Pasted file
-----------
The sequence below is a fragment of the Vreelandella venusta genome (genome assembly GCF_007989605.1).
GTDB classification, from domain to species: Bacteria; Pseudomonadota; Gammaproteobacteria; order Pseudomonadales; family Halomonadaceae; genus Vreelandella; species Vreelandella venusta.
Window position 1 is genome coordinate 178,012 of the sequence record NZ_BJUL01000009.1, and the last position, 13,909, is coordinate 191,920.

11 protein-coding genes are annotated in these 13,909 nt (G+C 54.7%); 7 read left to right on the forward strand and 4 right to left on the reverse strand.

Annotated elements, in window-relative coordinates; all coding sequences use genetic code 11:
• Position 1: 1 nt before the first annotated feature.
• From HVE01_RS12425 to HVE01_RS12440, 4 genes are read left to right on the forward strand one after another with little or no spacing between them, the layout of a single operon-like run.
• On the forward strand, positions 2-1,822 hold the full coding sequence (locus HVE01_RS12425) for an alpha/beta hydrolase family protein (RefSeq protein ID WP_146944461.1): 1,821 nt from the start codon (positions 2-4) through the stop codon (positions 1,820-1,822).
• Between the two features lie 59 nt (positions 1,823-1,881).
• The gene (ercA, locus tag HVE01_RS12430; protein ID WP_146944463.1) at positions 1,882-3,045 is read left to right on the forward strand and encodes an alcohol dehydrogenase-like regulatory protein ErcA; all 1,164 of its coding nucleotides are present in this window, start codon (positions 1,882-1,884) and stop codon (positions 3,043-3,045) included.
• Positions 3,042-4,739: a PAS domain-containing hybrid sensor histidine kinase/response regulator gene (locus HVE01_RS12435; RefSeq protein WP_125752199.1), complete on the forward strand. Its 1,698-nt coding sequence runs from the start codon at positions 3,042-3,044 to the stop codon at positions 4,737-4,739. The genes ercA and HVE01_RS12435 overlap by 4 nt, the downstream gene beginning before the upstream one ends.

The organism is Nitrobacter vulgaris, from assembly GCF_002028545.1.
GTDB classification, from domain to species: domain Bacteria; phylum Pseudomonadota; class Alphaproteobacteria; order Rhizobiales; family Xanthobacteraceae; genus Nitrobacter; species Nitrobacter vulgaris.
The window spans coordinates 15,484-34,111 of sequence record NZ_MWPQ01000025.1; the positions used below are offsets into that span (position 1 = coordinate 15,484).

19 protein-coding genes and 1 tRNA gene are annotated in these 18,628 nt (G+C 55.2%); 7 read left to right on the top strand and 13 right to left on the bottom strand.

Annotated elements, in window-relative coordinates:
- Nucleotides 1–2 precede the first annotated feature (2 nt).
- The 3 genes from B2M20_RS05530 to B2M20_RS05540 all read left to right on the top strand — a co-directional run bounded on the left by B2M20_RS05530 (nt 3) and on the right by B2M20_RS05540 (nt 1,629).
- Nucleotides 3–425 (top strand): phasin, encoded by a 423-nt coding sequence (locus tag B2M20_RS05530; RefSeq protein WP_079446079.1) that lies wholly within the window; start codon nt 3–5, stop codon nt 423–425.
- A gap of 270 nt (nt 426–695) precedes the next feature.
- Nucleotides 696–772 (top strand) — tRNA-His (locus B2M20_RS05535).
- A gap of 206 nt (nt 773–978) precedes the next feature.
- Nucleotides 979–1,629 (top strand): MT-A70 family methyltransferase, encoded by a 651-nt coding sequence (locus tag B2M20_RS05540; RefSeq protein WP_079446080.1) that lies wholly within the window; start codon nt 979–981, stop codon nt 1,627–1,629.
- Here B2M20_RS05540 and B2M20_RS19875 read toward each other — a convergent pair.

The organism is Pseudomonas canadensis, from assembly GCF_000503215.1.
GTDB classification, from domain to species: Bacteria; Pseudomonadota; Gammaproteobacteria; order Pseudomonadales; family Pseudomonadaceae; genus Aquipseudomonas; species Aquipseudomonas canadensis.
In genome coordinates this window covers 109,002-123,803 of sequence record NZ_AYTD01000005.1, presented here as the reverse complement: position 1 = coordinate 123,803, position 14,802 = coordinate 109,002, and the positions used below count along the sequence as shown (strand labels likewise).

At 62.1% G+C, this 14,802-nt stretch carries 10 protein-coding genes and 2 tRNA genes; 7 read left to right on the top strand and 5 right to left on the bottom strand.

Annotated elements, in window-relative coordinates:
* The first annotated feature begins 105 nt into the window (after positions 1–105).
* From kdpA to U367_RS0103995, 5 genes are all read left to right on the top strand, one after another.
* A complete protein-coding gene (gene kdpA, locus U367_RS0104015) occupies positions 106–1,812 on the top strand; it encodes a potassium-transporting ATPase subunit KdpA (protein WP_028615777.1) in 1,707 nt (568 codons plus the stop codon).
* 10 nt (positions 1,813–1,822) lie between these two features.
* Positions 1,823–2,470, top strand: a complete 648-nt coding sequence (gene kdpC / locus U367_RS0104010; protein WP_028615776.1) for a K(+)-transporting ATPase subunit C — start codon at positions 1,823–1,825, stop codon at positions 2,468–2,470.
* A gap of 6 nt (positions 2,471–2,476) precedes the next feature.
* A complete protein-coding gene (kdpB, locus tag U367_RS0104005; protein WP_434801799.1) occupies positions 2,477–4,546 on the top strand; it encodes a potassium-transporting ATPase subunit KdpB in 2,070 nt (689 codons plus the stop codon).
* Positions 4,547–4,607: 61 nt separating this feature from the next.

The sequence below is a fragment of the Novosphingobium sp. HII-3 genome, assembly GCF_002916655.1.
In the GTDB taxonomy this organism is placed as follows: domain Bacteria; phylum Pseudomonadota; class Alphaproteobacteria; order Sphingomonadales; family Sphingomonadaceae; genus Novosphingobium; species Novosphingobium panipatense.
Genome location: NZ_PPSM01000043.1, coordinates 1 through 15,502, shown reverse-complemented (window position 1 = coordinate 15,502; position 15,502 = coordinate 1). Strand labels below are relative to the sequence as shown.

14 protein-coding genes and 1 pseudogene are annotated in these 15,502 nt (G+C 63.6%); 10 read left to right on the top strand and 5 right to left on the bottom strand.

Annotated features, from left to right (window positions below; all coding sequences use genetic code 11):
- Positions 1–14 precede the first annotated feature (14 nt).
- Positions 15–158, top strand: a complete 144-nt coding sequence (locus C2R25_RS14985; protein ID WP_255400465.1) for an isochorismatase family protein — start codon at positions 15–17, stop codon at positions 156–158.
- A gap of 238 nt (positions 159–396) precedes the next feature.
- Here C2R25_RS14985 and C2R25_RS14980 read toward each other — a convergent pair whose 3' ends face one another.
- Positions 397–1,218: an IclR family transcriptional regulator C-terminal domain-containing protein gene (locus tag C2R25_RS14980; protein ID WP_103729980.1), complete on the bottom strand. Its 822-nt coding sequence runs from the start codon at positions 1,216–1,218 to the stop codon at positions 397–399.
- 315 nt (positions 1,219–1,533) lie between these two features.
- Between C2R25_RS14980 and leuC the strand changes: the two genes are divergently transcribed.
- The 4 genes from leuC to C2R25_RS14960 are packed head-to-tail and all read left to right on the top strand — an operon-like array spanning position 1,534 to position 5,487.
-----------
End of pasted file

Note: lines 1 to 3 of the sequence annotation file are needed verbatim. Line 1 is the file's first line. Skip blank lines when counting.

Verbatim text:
The sequence below is a fragment of the Vreelandella venusta genome (genome assembly GCF_007989605.1).
GTDB classification, from domain to species: Bacteria; Pseudomonadota; Gammaproteobacteria; order Pseudomonadales; family Halomonadaceae; genus Vreelandella; species Vreelandella venusta.
Window position 1 is genome coordinate 178,012 of the sequence record NZ_BJUL01000009.1, and the last position, 13,909, is coordinate 191,920.